With excellent service, delicious food, and a unique atmosphere, we will definitely venture back to Luka Lu.


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Divoka Šarka

Last Saturday, we ventured out to this lovely park in Prague 6. It’s rocky and hilly, and you forget that you’re in a city. It was the first day of fall and there was a crisp chill in the air. It was nice to hike around and get out of our stuffy apartment.

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There are Shelby, Jen, and Rachel off in the distance…

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Church in a Bar and Brunch

Last Sunday I attended a church that I think will become my new church home. It’s called Do.Slova, and is located in Prague 1. The problem is I don’t know if I can find it again. Anyway, it meets in this old bar which has a lot of character. I just felt at home there, and not just because of few of my coworkers attend there so I actually knew some people. It’s a bilingual church, so everything is in English and in Czech, which I think is quite beautiful. They also do communion, which is really important to me. Everyone was very friendly and welcoming.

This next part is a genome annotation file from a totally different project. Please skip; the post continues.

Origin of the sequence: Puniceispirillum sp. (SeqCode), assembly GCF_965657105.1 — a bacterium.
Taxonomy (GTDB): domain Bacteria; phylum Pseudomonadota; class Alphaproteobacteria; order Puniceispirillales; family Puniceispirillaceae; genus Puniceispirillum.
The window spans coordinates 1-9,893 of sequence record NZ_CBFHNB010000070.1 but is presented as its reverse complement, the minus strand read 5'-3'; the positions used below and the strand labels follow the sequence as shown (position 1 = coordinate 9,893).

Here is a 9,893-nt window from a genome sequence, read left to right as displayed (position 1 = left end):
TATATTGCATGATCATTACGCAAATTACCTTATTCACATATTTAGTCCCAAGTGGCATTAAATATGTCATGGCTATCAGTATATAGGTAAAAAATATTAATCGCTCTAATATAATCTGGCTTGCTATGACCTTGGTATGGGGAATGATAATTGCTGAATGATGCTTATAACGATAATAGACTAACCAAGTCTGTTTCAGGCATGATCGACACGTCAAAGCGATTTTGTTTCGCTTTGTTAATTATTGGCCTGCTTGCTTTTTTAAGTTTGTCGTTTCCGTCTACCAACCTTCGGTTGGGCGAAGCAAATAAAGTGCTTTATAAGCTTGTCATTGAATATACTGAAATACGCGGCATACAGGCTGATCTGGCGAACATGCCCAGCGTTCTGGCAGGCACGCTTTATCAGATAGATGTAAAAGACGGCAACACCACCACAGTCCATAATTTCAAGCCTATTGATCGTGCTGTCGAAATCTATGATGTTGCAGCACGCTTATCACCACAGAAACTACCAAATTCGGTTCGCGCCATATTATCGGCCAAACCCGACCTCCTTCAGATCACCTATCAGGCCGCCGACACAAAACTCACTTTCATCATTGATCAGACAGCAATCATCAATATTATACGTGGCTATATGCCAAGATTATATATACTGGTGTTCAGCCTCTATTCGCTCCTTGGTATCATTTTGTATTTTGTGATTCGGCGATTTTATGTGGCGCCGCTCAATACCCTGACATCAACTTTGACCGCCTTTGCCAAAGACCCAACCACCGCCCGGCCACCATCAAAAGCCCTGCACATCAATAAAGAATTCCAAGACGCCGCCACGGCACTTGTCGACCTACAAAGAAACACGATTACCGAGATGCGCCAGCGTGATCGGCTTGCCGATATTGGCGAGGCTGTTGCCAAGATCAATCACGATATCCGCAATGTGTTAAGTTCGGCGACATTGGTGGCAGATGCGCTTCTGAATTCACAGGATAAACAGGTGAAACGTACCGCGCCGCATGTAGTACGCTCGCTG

Afterward, Shelby, Jen, and I went to a place called Coffee & Waffles for brunch. We had passed it on the way to church, and we just really wanted some waffles at that point. This place offers full breakfast all day as well as a variety of waffles with all sorts of toppings, from sweet to savory. Jen’s had peanut butter sauce and Nutella, if I remember correctly. Shelby and I went for scrambled eggs and the Czech version of bacon with our waffles. This place was a sweet little find.

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Festival & Fried Dough

Jen, Shelby, and I ventured out last Saturday to find a cultural festival taking place in another neighborhood of Prague. There were a number of food stalls as well as vendors with things to buy. A couple different stages had entertainment. We walked through everything once to get a feeling for the offerings. There was American BBQ, Chinese food, Mexican, and all sorts of South American representation, like Peru and Venezuela. Guys, it smelled really good. We got Mexican food, went to the Irish pub tent for Irish beer and cider, and watched a Bulgarian children’s choir as well as a good sized Salsa dance class.